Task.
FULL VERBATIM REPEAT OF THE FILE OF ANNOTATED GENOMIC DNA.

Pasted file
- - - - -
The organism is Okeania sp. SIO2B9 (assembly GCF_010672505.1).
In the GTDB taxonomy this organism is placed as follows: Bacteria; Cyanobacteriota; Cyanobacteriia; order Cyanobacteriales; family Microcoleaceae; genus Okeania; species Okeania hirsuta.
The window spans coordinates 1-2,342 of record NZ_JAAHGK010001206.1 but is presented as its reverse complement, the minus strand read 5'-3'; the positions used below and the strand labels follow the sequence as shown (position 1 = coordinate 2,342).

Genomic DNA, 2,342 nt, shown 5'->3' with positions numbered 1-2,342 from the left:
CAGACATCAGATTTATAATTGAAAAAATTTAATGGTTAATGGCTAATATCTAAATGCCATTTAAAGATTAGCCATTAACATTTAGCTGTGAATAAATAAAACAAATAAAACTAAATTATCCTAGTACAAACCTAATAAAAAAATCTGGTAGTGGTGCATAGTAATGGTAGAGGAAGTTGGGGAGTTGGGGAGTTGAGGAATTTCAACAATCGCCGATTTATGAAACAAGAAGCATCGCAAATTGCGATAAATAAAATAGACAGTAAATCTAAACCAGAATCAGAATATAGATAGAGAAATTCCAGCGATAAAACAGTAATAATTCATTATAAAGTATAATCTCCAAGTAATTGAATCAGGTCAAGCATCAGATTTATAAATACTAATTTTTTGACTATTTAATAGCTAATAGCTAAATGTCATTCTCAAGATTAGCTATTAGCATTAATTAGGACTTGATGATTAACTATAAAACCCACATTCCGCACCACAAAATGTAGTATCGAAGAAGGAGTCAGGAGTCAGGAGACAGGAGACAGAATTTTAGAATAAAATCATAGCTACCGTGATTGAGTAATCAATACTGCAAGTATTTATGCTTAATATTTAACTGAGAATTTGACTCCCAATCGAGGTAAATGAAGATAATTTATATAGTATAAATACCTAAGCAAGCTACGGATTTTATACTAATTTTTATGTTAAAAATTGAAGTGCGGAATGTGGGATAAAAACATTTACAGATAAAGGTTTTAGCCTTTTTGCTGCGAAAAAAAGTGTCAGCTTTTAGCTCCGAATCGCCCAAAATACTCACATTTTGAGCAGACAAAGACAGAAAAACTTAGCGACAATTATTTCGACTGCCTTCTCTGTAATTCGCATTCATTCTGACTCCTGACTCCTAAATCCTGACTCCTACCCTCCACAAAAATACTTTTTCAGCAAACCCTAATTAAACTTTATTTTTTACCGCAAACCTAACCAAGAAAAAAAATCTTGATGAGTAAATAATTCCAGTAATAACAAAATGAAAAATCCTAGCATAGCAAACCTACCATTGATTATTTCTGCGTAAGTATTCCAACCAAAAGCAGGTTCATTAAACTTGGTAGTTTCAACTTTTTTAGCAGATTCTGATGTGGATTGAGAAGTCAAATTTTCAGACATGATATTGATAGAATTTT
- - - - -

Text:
The organism is Okeania sp. SIO2B9 (assembly GCF_010672505.1).
In the GTDB taxonomy this organism is placed as follows: Bacteria; Cyanobacteriota; Cyanobacteriia; order Cyanobacteriales; family Microcoleaceae; genus Okeania; species Okeania hirsuta.
The window spans coordinates 1-2,342 of record NZ_JAAHGK010001206.1 but is presented as its reverse complement, the minus strand read 5'-3'; the positions used below and the strand labels follow the sequence as shown (position 1 = coordinate 2,342).

Genomic DNA, 2,342 nt, shown 5'->3' with positions numbered 1-2,342 from the left:
CAGACATCAGATTTATAATTGAAAAAATTTAATGGTTAATGGCTAATATCTAAATGCCATTTAAAGATTAGCCATTAACATTTAGCTGTGAATAAATAAAACAAATAAAACTAAATTATCCTAGTACAAACCTAATAAAAAAATCTGGTAGTGGTGCATAGTAATGGTAGAGGAAGTTGGGGAGTTGGGGAGTTGAGGAATTTCAACAATCGCCGATTTATGAAACAAGAAGCATCGCAAATTGCGATAAATAAAATAGACAGTAAATCTAAACCAGAATCAGAATATAGATAGAGAAATTCCAGCGATAAAACAGTAATAATTCATTATAAAGTATAATCTCCAAGTAATTGAATCAGGTCAAGCATCAGATTTATAAATACTAATTTTTTGACTATTTAATAGCTAATAGCTAAATGTCATTCTCAAGATTAGCTATTAGCATTAATTAGGACTTGATGATTAACTATAAAACCCACATTCCGCACCACAAAATGTAGTATCGAAGAAGGAGTCAGGAGTCAGGAGACAGGAGACAGAATTTTAGAATAAAATCATAGCTACCGTGATTGAGTAATCAATACTGCAAGTATTTATGCTTAATATTTAACTGAGAATTTGACTCCCAATCGAGGTAAATGAAGATAATTTATATAGTATAAATACCTAAGCAAGCTACGGATTTTATACTAATTTTTATGTTAAAAATTGAAGTGCGGAATGTGGGATAAAAACATTTACAGATAAAGGTTTTAGCCTTTTTGCTGCGAAAAAAAGTGTCAGCTTTTAGCTCCGAATCGCCCAAAATACTCACATTTTGAGCAGACAAAGACAGAAAAACTTAGCGACAATTATTTCGACTGCCTTCTCTGTAATTCGCATTCATTCTGACTCCTGACTCCTAAATCCTGACTCCTACCCTCCACAAAAATACTTTTTCAGCAAACCCTAATTAAACTTTATTTTTTACCGCAAACCTAACCAAGAAAAAAAATCTTGATGAGTAAATAATTCCAGTAATAACAAAATGAAAAATCCTAGCATAGCAAACCTACCATTGATTATTTCTGCGTAAGTATTCCAACCAAAAGCAGGTTCATTAAACTTGGTAGTTTCAACTTTTTTAGCAGATTCTGATGTGGATTGAGAAGTCAAATTTTCAGACATGATATTGATAGAATTTT